While researching this post–yes, believe it or not, I actually do research on these things before I vomit them forth into the blogosphere–I found this fascinating US ad for Metropolis:
This looks like a poster for a musical comedy. Maybe even a parody of a musical comedy, as written by P.G. Wodehouse: “What ho! It seems young Freder has fallen into the soup once more…”
Can you imagine going to see the movie you think you’re getting based on that ad and actually seeing Metropolis? I’m not sure I can, although I’d sure like to. The dissonance is so strong that it’s actually beautiful. I don’t care if you’re running it on the best gaming PC with the best monitor in existence, I’ll bet you anything that Cyberpunk 2077 can’t hold a candle to the pure, unexpected, unadulterated shock of techno-decadentism you would get from that experience.
Which brings me to the other path I could see this aesthetic going: a future where cyber-aesthetes learn discipline, focus, and restraint. Values which are, admittedly, fundamentally not the values of a decadent… but hear me out on this.
I’ve used this analogy before, but think of entertainment media as a sort of expansion pack for your imagination. A book gives you raw words that you have to imagine. A black-and-white silent film like Metropolis gives you some images to work with, but it’s still not a whole visual world. A color film gives you more, a video game still more, and VR games are basically taking the place of your imagination.
The more you’re relying on media, the less you’re using your imagination. Which I totally understand, by the way. Using your imagination is hard. It’s awfully tempting to just sit back and let the computer do the work. And we’re right back to option one, where we lose ourselves in VR world.
Except, as we have seen, we’re already at the limits of how much of this we can take. At least, I am. I admit that your mileage may vary. But for me, the prospect is overwhelming. Immersion is supposed to be a feature, not a bug, and yet it’s also my principle reason for not buying this game.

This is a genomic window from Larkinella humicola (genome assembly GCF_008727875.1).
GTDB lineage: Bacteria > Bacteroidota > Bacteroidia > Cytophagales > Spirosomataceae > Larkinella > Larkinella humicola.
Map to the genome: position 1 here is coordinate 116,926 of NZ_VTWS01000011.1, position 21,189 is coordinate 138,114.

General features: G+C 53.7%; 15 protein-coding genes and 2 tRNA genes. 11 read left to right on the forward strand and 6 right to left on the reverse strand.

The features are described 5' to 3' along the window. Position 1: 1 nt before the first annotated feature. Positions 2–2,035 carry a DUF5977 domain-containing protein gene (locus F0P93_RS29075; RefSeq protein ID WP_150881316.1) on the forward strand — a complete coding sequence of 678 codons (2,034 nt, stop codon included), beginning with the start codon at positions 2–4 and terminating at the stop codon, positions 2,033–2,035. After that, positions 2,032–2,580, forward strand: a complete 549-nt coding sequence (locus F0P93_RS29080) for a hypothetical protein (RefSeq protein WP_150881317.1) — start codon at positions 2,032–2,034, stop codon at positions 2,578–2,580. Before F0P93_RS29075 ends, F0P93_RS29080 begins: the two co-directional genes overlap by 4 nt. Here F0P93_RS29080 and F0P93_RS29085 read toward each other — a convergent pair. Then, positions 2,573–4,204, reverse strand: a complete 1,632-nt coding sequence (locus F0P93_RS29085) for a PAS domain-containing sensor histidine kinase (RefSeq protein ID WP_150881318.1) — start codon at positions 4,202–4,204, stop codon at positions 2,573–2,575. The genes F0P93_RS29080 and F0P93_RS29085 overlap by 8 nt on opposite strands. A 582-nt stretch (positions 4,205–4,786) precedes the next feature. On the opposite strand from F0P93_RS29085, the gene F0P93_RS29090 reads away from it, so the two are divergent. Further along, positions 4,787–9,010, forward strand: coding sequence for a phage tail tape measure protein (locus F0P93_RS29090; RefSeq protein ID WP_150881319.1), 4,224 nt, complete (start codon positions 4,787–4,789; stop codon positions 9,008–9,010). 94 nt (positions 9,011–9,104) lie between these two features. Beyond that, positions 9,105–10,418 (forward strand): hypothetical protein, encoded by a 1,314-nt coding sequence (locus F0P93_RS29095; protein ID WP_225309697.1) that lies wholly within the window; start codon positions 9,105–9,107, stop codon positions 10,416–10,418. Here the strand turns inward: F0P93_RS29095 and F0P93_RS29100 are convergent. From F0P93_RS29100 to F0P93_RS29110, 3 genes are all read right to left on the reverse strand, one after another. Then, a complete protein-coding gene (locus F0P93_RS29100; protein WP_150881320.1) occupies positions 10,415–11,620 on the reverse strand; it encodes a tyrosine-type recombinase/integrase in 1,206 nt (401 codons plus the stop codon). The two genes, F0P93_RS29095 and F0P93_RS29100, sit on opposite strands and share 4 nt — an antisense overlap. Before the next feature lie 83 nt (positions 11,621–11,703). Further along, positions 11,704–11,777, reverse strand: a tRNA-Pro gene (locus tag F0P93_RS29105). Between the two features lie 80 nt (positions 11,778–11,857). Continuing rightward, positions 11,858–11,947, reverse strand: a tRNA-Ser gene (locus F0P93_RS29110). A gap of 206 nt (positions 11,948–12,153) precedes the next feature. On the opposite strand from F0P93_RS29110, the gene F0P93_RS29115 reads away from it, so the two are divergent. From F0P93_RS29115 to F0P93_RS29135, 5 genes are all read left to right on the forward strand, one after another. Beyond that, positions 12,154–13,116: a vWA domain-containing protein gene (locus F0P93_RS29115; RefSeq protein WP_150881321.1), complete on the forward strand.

But all that is really needed to experience an aesthetic–whether techno-decadentism or anything else–is imagination. Like Arthur Conan Doyle’s famous fictional detective said, “From a drop of water… a logician could infer the possibility of an Atlantic or a Niagara without having seen or heard of one or the other.” Likewise, a cyberpunk future can be inferred simply from reading a single sentence describing it. All that’s left is the imagining. The hard part is sharing it. But since the entire thesis of decadents is that art is personal, does that even matter that much? Surely anyone like-minded enough to care will be able to understand it well enough to share it.
Either we will learn enough self-discipline and mental concentration that we can satisfy our desire to create whole worlds made purely of imagination, without the need to manifest them through technology, or we will create simulation technology so powerful that our own most human qualities become obsolete.
As Paul Graham once wrote, “we’ll increasingly be defined by what we say no to.” Aesthetics, which are really just the crystallization of moods that we imagine, are wonderful and strange. But saying “no” to the ability to have such things created for us in simulations is increasingly our only hope of retaining the ability to imagine at all. And after all, saying “no” to what is normal and routine is the essence of counter-culture, punk, and decadence.